How NOT to Design Flip Labels

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Bit

by Nina Simon

Published on September 13, 2010

  • Oh, Yosemite Visitor Center. You have committed the sin of using flip labels to convey false interactivity while making it harder for people to enjoy the content.

    Here is an image of three sisters who climbed Mount Lysell in 1896. How do I know that? I flipped up the image. Doing so revealed a label that described them and their feat, and prevented me from looking back and forth from them to the information without flapping my arm. This is the perfect example of an image that should be displayed with the label next to it, so you can learn about the women, see them, imagine the hike, check out their clothes, read their words, and so on.

    Instead, to make it seem as though there were fewer words on the wall and more fun things to do, they put in a flip label. This technique was repeated throughout the exhibition to comparably frustrating effect.

    Flip labels make sense when there’s a question to answer or a surprise to reveal. But they are a sorry way to sneak in more text, and they’re downright annoying when said text relates to the thing on the top side of the flip.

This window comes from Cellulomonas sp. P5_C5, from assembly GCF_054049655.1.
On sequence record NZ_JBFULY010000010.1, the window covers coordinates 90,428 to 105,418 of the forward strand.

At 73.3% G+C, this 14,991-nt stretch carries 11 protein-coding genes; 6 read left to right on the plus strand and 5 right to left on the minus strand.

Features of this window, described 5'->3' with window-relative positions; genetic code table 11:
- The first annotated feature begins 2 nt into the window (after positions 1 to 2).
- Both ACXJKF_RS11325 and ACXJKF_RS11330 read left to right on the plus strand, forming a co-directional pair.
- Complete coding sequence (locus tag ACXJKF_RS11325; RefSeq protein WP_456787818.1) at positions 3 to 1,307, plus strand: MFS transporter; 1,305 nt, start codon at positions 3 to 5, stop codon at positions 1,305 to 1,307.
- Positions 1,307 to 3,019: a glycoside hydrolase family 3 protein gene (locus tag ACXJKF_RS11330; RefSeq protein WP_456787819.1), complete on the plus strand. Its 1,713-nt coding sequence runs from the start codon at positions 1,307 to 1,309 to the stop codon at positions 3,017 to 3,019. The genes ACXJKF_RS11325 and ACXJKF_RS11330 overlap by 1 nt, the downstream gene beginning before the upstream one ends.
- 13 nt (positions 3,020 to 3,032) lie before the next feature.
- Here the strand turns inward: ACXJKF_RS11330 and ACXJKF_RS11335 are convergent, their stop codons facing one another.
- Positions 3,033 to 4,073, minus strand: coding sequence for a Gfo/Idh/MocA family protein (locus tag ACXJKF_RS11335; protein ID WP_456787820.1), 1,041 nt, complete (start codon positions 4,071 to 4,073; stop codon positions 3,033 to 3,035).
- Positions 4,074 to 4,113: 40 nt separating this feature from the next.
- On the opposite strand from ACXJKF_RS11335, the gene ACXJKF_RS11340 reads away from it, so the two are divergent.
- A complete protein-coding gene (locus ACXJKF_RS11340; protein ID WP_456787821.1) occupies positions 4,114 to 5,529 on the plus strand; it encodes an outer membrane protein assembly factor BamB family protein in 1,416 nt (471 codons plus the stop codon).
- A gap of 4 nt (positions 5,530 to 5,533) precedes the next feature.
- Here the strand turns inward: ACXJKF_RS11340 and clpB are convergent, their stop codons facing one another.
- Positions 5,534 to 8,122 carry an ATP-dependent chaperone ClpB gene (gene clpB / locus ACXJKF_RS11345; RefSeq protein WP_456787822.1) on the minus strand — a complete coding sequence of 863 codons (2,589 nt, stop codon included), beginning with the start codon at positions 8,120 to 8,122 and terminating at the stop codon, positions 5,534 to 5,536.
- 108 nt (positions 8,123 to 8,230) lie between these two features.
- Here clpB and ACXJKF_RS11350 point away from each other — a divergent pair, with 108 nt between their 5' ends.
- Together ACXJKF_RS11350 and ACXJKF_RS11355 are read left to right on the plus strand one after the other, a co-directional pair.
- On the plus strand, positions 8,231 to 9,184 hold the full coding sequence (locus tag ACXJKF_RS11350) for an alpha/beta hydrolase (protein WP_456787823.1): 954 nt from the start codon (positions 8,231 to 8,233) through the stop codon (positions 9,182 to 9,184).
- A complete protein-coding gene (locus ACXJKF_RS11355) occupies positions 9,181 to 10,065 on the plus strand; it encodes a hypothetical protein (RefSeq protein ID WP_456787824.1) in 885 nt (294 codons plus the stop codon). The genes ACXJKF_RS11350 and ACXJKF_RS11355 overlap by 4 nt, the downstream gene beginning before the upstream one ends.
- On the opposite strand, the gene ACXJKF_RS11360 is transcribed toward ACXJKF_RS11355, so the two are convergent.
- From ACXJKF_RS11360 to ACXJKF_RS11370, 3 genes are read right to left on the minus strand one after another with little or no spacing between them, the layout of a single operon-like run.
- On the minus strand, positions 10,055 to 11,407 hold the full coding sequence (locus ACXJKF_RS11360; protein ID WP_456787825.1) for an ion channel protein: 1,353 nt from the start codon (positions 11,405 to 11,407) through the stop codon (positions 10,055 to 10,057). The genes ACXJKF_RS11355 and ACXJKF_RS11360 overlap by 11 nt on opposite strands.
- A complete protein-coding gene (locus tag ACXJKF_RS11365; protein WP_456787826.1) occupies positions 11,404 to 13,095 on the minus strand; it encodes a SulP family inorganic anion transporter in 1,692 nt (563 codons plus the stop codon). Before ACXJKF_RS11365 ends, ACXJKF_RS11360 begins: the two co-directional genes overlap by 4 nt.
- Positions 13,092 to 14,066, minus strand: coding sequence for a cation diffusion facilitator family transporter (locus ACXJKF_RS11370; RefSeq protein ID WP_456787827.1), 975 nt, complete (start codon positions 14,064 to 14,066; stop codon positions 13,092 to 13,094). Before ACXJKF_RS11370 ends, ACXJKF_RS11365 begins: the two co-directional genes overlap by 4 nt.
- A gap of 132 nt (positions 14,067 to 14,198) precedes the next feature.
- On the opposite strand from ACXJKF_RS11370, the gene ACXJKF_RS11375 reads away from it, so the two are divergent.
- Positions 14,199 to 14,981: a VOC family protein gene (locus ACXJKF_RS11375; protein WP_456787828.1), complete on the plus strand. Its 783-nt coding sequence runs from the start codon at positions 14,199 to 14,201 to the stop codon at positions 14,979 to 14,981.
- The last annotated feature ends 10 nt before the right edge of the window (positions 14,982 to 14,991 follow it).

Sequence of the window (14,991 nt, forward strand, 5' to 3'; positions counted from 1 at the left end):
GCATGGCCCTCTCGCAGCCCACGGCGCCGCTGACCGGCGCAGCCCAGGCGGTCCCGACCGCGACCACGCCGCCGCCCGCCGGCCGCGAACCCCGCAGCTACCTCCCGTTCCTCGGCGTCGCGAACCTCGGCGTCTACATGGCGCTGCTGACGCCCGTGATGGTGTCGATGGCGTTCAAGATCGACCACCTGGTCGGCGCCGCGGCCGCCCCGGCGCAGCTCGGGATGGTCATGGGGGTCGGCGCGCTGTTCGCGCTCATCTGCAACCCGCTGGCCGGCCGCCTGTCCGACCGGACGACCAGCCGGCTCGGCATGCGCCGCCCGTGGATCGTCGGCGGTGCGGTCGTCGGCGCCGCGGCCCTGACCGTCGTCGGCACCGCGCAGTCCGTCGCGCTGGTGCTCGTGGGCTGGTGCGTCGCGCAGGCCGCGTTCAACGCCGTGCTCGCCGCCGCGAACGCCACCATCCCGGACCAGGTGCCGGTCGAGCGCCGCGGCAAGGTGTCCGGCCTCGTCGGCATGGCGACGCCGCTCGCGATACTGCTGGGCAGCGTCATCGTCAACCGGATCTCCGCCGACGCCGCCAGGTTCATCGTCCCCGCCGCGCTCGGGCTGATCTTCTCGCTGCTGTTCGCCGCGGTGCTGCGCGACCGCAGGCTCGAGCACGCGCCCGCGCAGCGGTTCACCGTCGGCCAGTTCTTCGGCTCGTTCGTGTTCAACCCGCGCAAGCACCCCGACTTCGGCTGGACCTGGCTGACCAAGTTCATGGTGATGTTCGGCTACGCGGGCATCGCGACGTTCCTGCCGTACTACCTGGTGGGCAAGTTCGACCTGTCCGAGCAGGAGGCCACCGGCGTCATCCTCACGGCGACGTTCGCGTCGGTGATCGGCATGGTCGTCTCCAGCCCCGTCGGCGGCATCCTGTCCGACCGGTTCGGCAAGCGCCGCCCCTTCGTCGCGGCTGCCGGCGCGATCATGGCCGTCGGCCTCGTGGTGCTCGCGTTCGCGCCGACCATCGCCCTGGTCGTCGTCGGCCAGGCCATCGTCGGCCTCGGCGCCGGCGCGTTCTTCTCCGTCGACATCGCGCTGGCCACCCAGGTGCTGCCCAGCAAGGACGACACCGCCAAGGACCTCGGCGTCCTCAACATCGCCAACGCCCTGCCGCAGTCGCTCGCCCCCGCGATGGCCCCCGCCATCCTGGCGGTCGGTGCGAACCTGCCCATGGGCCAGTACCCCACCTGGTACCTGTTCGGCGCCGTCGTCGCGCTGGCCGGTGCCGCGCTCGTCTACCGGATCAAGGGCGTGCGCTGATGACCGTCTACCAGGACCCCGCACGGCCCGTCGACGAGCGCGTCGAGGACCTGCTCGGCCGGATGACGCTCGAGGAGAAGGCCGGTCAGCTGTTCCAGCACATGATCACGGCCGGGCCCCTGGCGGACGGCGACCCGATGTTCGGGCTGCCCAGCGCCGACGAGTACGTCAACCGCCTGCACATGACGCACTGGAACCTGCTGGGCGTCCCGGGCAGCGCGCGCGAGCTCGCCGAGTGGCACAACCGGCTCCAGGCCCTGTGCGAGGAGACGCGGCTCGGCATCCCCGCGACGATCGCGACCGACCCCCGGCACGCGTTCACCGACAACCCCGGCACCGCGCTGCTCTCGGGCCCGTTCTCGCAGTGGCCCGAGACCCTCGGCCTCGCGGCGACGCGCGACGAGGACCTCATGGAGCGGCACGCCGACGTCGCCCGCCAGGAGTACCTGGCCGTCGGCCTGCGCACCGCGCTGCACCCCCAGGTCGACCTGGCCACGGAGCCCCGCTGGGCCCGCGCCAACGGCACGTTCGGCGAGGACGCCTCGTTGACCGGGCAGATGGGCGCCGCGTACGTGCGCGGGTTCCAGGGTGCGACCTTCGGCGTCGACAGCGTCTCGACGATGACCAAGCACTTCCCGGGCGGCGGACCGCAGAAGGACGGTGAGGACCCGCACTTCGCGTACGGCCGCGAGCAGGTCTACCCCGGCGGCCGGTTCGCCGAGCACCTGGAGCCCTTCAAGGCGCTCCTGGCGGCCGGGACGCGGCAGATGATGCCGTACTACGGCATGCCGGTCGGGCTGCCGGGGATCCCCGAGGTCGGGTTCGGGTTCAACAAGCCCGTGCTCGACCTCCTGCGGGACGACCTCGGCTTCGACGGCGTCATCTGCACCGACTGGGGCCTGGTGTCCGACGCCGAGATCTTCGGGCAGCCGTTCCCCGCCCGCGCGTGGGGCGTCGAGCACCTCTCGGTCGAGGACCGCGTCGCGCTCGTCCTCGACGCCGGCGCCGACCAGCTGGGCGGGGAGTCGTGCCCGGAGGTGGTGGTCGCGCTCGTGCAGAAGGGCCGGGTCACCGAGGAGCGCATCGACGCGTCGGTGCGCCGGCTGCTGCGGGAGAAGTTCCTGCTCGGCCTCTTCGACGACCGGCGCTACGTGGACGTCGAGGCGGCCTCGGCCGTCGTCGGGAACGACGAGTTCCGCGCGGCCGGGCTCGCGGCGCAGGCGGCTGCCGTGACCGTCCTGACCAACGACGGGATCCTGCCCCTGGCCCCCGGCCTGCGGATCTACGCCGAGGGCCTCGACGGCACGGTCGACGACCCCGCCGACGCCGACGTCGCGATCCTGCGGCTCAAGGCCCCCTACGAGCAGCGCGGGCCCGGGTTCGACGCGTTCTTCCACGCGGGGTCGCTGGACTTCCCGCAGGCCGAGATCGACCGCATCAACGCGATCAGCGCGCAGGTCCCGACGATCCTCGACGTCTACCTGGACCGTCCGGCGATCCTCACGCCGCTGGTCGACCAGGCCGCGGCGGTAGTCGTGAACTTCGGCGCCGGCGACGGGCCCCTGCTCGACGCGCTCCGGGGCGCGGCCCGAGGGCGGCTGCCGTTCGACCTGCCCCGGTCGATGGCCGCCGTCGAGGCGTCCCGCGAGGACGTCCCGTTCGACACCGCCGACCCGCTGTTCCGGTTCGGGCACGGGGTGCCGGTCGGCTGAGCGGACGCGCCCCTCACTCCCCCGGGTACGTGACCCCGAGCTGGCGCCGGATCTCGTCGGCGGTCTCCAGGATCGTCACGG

Latest Comments (5)

bad flip labels

by Beverly Serrell - September 22, 2010

Amen, Nina. Don’t do this!!

any research available?

by Frank Binney - September 27, 2010

On a gut level I share your opinion. However, it would be interesting to see if the flip doors you describe are any less or more effective at communicating with visitors than the traditional approach to “words on walls” at most park visitor centers.

pet peeve

by Penny Jennings - September 28, 2010

Bad flips are the worst! Why hide information, unless the point is to guess and check your answer? (e.g., what’s that smell?) I couldn’t agree with you more, thanks for posting.

Another View

by Leslie Stone - June 28, 2011

Flip panels were the best, low-cost, low-tech solution to present visual material without overwhelming the visitor with tons of labels. We had to appeal to many millions of visitors per year (all ages, languages, abilities). Everyone knows how to use them, and can choose to learn more if they want. And most do! When the image intrigues them, they flip!

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